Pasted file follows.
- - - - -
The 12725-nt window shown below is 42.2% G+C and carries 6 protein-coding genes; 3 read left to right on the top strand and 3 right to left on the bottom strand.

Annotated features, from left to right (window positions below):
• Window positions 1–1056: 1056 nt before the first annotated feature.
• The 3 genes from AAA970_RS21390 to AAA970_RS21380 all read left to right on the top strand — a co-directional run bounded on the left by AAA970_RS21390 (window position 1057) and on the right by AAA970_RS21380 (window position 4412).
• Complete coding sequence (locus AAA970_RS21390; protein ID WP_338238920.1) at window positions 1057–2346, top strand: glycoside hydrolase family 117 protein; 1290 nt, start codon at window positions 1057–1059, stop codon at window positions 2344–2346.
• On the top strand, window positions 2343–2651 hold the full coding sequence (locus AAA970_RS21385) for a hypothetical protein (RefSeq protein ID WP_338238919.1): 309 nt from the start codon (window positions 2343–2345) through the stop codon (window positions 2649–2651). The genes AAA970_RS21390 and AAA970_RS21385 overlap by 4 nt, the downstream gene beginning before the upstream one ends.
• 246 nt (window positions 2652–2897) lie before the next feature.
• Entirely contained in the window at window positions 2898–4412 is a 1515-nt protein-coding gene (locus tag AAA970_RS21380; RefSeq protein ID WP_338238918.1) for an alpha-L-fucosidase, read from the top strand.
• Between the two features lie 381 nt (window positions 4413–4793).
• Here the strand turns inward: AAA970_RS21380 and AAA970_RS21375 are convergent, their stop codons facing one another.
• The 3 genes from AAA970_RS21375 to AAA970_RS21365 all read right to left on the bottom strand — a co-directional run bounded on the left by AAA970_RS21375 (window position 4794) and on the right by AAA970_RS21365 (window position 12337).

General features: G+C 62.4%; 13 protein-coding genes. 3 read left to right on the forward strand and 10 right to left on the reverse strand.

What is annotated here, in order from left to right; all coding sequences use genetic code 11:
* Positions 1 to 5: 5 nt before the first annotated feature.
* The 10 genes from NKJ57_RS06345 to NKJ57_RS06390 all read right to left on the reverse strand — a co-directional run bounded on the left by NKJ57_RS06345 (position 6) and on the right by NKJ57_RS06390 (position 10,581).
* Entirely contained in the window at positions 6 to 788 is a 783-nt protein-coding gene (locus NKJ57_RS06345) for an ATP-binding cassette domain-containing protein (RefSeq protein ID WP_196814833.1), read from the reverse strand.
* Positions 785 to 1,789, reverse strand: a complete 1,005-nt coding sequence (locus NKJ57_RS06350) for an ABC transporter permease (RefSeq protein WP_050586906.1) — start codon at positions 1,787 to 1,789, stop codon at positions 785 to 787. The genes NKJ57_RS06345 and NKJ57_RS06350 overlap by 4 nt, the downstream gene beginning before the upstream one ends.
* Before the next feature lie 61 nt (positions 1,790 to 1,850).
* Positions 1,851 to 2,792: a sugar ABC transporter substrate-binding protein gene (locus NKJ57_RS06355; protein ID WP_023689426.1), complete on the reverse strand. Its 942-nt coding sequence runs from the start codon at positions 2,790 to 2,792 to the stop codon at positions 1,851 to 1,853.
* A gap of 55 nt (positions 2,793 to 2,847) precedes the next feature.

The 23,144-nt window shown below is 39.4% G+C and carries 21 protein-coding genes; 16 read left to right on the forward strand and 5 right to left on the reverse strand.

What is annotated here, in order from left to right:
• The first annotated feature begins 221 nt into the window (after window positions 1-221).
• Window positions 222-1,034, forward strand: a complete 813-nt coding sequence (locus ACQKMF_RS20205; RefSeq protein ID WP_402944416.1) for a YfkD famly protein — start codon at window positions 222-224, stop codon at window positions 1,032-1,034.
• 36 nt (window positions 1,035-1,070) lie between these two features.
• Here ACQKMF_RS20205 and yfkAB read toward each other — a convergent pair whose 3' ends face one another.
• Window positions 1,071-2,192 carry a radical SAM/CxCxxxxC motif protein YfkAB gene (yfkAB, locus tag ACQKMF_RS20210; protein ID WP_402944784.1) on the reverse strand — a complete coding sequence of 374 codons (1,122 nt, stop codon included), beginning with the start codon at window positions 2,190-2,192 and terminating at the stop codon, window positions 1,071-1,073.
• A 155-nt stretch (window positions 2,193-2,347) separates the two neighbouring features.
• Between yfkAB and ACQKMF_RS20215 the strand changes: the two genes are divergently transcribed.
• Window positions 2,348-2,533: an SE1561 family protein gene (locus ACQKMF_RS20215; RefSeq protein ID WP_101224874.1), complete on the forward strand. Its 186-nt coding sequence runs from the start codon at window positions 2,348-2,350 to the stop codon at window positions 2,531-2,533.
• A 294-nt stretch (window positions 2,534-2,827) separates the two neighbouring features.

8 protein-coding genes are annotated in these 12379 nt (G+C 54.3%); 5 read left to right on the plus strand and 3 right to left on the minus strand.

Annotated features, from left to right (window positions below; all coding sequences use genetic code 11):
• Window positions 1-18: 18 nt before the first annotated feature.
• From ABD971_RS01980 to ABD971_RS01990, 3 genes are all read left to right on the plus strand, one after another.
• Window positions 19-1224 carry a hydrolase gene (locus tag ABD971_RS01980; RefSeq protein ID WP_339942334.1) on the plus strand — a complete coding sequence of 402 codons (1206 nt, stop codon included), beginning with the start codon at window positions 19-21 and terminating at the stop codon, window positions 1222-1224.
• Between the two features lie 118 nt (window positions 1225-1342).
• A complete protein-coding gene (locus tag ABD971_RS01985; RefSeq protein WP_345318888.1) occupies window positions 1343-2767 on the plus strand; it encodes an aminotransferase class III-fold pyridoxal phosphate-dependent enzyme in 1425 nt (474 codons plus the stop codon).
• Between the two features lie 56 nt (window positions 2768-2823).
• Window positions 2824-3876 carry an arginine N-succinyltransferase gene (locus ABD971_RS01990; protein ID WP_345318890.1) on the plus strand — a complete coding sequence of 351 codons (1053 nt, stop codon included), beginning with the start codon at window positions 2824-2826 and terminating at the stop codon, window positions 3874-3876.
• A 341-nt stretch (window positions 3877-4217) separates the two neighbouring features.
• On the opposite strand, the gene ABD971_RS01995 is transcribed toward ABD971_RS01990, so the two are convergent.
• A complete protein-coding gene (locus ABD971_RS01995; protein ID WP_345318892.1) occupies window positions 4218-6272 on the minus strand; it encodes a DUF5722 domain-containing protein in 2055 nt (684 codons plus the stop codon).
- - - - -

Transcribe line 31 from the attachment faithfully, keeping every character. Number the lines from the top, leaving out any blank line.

• A 294-nt stretch (window positions 2,534-2,827) separates the two neighbouring features.